Reflecting on my conversation with Sarah, I realized that she IS experiencing growth. Among other areas, she is growing in patience – with her circumstances and with me.

Growth is not always bigger. It’s not always quantitative – measured the way you or I think it should be measured.

Here’s a great question for determining whether or not you are experiencing growth – Are my current situation and my resulting behaviors adding value to my life and work or to the life and work of others?

2. You can grow through pain

From a long-term perspective, maybe the old adage is true – If you’re not growing, you’re dying. Let’s face it – in a world of constant and rapid change, maintaining the status quo is quite simply passive regression.

But, on the surface, constant growth just doesn’t seem possible. Life is about dormancy, setbacks, and pain. It’s about disease, loss, and grief. It’s about uncertainty and unknowns – challenging projects at work, strained relations at home, in between jobs, waiting for word from the doctor, mounting medical bills.

And while it seems that life is about more than growth – life’s incredibly uncomfortable moments are, in reality, opportunities for explosive personal growth.

3. You don’t have to prolong the pause

It’s true – life is full of difficult moments. But it’s also filled with hope. With vision. With dreams. With legacy.

Life isn’t all about prosperity, but it can be about growth. If you are going to grow it will have to be on purpose. You must choose.

So whatever you’re going through, deal with it intentionally. Process it. Get help. Don’t prolong the pain any more than is absolutely necessary.

Decide right now – What one step can I take today toward closing this chapter in my life and opening a new chapter?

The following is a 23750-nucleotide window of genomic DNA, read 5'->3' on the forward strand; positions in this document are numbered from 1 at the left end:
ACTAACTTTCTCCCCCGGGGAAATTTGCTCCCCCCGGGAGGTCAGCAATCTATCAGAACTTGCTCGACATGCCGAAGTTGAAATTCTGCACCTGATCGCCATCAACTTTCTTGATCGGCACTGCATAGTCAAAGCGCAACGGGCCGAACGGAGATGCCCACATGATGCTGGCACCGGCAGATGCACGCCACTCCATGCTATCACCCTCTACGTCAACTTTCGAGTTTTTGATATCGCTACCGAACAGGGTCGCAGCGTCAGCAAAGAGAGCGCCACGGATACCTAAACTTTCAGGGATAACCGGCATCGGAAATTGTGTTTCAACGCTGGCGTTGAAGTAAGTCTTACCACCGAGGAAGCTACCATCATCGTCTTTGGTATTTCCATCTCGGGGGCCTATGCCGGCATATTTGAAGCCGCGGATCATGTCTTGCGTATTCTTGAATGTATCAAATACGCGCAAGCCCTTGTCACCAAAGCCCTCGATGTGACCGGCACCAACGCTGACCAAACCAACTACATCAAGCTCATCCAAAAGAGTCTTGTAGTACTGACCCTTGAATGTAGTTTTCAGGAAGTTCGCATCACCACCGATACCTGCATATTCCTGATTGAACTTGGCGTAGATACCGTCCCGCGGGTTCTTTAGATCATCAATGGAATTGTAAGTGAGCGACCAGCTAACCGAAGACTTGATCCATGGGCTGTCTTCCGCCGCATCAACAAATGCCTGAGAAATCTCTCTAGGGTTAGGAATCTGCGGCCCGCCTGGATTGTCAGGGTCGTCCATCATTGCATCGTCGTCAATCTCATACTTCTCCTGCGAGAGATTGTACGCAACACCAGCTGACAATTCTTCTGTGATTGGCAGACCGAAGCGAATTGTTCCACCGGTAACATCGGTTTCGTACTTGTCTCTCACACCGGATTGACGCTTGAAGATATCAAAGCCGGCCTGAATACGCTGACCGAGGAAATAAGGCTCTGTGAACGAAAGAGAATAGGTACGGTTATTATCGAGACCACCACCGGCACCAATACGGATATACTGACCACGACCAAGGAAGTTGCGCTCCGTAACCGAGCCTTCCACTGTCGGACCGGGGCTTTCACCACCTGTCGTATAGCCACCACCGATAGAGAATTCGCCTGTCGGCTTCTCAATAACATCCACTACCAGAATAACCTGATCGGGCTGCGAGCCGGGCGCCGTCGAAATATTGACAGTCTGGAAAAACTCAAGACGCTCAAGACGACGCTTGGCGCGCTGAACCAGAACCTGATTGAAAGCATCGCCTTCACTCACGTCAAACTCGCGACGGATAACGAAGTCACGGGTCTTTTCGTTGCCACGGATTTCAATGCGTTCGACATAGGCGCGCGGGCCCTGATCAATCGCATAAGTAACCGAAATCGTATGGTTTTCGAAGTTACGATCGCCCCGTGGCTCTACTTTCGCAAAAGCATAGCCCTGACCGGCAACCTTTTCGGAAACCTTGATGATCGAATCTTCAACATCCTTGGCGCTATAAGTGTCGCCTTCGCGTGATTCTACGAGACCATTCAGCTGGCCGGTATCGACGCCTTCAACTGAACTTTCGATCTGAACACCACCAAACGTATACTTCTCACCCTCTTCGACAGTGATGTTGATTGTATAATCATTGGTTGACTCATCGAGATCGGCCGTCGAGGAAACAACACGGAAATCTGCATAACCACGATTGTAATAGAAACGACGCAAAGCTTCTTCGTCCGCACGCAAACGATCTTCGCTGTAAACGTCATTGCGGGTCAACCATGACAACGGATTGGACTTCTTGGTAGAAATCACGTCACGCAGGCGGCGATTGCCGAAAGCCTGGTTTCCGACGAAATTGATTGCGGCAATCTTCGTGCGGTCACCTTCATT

Life is a series of new beginnings – and today is the beginning of the rest of your life. Make it a great one!

So, is it true – am I dying if I’m not growing? What have you learned about growth? Leave a comment – let us know what you think.

Article by Michael Nichols


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What Does Longevity Have to Do with Leadership?

Longevity is not leadership. Leadership is leadership. And longevity is longevity.

Don’t get me wrong – I love hearing about leaders who launch organizations and serve them for 20, 30, or 40 years. But does tenure make great leaders?

One of my best friends is one of the most loyal people I know. He will likely serve his current organization for the rest of his life. I have learned much about consistency and contentment through our friendship.

My father has been serving the same organization for more than 25 years.

Organizations and teams can benefit significantly from a leader who communicates and implements bold, compelling vision through changing seasons over a long period of time. And Sarah and I are looking forward to investing the most fulfilling and productive years of our lives in a long-term role within an organization.

Yet I’ve learned that although some executives man the helm of an organization for a long period of time, they are not always leading.


A leader of a large organization once confessed to me, My goal is to survive a presidency.

Is that leadership?